Are you going to be taking your MCAT soon? Hopefully, you’re feeling well-prepared and confident … but chances are you’re feeling at least a bit nervous too. After all, if you fail to get a high enough score on the MCAT, you won’t be going to medical school.
Sometimes, how well you do can feel like it’s down to luck on the day. But there’s plenty you can do to make sure you pass the exam without even breaking a sweat.
Here are 3 crucial tips for getting a great score on your MCAT:
#1: Choose the Right Prep Course
There are a lot of different MCAT prep courses out there – and you want to choose one that’s right for you.
That means choosing a course that suits your learning style and one that’s going to help you in the areas that you know you’re weakest at. You can see some of the best MCAT courses out there in this article, which compares their pros and cons.
For instance, you might want a course that includes flashcards to help you learn through repetition. Or you might want a course that lets you add on a tutoring package, if you need some support with a particular area.
You may also want to opt for a course that has live lectures to attend: this can be particularly helpful if you struggle to set aside the time, or have the motivation, to study on your own schedule.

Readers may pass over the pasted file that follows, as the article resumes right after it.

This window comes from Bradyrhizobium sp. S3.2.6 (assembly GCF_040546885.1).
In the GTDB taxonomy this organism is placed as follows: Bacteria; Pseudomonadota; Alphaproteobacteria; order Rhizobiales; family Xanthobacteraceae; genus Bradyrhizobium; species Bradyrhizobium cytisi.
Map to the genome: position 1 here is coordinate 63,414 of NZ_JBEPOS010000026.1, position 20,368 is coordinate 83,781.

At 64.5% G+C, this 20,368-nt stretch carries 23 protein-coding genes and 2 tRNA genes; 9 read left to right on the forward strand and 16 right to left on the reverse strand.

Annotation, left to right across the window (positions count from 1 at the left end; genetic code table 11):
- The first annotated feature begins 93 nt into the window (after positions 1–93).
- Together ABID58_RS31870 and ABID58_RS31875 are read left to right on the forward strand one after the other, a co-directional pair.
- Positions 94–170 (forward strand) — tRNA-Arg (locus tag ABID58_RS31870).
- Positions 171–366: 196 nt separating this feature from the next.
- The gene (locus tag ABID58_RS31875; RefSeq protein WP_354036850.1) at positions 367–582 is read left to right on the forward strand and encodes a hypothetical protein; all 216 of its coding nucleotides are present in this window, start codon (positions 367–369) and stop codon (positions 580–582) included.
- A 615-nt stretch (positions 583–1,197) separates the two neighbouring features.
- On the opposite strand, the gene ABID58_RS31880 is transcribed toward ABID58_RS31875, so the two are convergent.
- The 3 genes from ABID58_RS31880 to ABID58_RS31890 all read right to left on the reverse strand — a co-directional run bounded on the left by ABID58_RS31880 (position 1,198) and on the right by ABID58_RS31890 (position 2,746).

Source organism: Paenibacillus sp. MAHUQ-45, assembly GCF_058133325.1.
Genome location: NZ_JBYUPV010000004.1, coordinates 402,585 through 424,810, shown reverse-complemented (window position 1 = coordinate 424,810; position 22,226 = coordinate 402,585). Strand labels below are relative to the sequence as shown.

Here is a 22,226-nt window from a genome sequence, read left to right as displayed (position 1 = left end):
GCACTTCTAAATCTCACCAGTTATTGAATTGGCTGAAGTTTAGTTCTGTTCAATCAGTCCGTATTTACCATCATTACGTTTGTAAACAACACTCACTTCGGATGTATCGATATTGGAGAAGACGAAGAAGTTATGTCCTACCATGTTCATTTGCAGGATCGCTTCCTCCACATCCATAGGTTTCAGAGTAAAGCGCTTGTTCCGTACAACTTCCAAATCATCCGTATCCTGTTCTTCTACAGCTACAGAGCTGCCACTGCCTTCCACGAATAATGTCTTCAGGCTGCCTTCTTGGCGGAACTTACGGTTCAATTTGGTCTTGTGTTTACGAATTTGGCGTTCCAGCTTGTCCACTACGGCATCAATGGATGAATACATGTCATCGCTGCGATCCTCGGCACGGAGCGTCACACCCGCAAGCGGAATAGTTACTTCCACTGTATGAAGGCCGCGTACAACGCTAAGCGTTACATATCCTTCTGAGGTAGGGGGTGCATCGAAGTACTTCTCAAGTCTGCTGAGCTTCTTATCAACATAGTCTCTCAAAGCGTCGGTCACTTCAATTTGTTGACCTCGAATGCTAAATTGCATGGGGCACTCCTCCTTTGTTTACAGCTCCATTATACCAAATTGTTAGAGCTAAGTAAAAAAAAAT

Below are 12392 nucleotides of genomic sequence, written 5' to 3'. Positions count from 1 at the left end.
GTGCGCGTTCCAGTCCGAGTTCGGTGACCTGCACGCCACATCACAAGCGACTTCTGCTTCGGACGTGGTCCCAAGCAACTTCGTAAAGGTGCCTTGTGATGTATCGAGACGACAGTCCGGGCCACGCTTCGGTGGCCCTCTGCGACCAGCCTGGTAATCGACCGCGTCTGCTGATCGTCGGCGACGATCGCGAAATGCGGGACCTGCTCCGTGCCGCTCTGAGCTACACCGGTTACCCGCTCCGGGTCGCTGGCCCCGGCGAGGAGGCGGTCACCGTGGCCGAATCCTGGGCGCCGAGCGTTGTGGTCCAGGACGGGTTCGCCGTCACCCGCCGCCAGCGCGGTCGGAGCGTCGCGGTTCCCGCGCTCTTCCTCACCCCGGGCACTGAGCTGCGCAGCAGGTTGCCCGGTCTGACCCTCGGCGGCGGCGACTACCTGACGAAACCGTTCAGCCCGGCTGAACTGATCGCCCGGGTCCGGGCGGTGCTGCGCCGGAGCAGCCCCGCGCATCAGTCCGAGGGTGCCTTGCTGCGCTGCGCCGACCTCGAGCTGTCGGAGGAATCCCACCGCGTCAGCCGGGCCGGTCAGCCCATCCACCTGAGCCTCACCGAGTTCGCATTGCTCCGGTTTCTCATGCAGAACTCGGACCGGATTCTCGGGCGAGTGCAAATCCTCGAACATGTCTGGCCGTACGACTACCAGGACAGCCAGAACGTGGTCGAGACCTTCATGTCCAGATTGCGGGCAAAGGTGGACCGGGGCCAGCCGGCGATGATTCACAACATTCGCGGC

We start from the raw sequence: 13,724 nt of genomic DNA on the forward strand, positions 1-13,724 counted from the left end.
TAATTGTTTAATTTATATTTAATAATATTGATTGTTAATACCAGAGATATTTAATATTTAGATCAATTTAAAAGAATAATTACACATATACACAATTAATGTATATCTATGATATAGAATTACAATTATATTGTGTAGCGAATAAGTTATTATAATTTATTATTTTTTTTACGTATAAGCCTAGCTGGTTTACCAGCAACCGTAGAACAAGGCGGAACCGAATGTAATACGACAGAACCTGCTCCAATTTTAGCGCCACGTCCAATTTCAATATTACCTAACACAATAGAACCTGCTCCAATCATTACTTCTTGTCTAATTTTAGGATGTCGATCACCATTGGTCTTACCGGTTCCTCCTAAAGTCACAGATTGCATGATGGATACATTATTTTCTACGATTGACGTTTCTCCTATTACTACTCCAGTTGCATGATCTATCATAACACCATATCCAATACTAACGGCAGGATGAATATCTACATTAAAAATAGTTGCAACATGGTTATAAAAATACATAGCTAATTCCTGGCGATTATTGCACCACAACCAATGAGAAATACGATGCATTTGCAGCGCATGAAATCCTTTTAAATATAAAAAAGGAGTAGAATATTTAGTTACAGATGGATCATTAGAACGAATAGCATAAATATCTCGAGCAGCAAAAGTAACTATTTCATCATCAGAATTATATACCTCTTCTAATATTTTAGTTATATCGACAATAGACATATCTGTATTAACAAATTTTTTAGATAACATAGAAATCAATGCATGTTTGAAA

#2: Give Yourself Plenty of Time to Study (and Focus!)
Studying for the MCAT could easily take 3 – 6 months of full time work. Of course, this isn’t very realistic if you’re also working full-time – in which case, you might want to plan for a full year of studying.
However much (or little) time you have for studying, make the most of it. Simple things, like silencing your phone and switching off the TV can make a big difference.
If possible, create a consistent study schedule so that you get into the habit of studying at the same time of day, every day, or on the same days each week. Plan in some time for fun things, too, so you have something to look forward to as a reward for studying.
#3: Take Full-Length Practice Exams
The MCAT is a long exam (normally 7.5 hours in total, an hour of which is for breaks) – though in 2020, it’s been temporarily shortened to 5 hours 45 minutes due to Covid-19 restrictions.
If you’ve only ever done 1 or 2 hours sessions when practicing, you’ll struggle with the sustained focus you need for the whole exam.
Make sure you do several full-length practice exams. Treat them like the real thing: start at 8 a.m. and take breaks during the day like you would on the real thing.
That way, you’ll be used to the effort required to do all your exams in one burst – instead of studying for one part, doing a practice paper, then studying for the next, and so on.
Your MCAT may feel daunting – but with solid preparation and plenty of exam practice, you should sail through with no trouble at all.